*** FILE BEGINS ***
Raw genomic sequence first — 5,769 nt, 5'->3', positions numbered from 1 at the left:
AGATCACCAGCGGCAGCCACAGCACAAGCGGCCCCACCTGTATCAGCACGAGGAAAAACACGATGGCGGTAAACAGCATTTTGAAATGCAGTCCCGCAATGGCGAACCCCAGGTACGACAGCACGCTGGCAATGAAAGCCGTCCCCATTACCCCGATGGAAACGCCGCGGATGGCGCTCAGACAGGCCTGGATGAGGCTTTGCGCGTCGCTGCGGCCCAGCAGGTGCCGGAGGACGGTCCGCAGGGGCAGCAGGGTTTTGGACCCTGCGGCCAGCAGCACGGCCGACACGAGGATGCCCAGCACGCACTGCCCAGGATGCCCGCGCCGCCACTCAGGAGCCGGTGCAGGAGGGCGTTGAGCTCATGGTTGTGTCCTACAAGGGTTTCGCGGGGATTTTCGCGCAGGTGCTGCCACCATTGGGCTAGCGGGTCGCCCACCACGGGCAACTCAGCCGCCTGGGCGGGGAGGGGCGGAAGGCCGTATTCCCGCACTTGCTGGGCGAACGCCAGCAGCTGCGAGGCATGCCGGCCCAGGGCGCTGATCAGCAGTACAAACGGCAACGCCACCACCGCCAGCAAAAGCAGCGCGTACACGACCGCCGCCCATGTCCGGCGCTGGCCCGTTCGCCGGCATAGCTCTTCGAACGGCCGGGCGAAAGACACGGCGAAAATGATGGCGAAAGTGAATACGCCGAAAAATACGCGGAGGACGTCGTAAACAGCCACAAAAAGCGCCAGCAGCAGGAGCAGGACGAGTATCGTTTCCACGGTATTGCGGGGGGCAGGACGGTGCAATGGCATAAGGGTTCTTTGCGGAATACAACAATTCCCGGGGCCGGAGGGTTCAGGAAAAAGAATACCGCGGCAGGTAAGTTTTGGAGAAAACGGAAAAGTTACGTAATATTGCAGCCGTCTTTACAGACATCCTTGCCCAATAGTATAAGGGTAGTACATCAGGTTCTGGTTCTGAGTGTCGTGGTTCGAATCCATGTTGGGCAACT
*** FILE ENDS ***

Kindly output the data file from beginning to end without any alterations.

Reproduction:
Raw genomic sequence first — 5,769 nt, 5'->3', positions numbered from 1 at the left:
AGATCACCAGCGGCAGCCACAGCACAAGCGGCCCCACCTGTATCAGCACGAGGAAAAACACGATGGCGGTAAACAGCATTTTGAAATGCAGTCCCGCAATGGCGAACCCCAGGTACGACAGCACGCTGGCAATGAAAGCCGTCCCCATTACCCCGATGGAAACGCCGCGGATGGCGCTCAGACAGGCCTGGATGAGGCTTTGCGCGTCGCTGCGGCCCAGCAGGTGCCGGAGGACGGTCCGCAGGGGCAGCAGGGTTTTGGACCCTGCGGCCAGCAGCACGGCCGACACGAGGATGCCCAGCACGCACTGCCCAGGATGCCCGCGCCGCCACTCAGGAGCCGGTGCAGGAGGGCGTTGAGCTCATGGTTGTGTCCTACAAGGGTTTCGCGGGGATTTTCGCGCAGGTGCTGCCACCATTGGGCTAGCGGGTCGCCCACCACGGGCAACTCAGCCGCCTGGGCGGGGAGGGGCGGAAGGCCGTATTCCCGCACTTGCTGGGCGAACGCCAGCAGCTGCGAGGCATGCCGGCCCAGGGCGCTGATCAGCAGTACAAACGGCAACGCCACCACCGCCAGCAAAAGCAGCGCGTACACGACCGCCGCCCATGTCCGGCGCTGGCCCGTTCGCCGGCATAGCTCTTCGAACGGCCGGGCGAAAGACACGGCGAAAATGATGGCGAAAGTGAATACGCCGAAAAATACGCGGAGGACGTCGTAAACAGCCACAAAAAGCGCCAGCAGCAGGAGCAGGACGAGTATCGTTTCCACGGTATTGCGGGGGGCAGGACGGTGCAATGGCATAAGGGTTCTTTGCGGAATACAACAATTCCCGGGGCCGGAGGGTTCAGGAAAAAGAATACCGCGGCAGGTAAGTTTTGGAGAAAACGGAAAAGTTACGTAATATTGCAGCCGTCTTTACAGACATCCTTGCCCAATAGTATAAGGGTAGTACATCAGGTTCTGGTTCTGAGTGTCGTGGTTCGAATCCATGTTGGGCAACT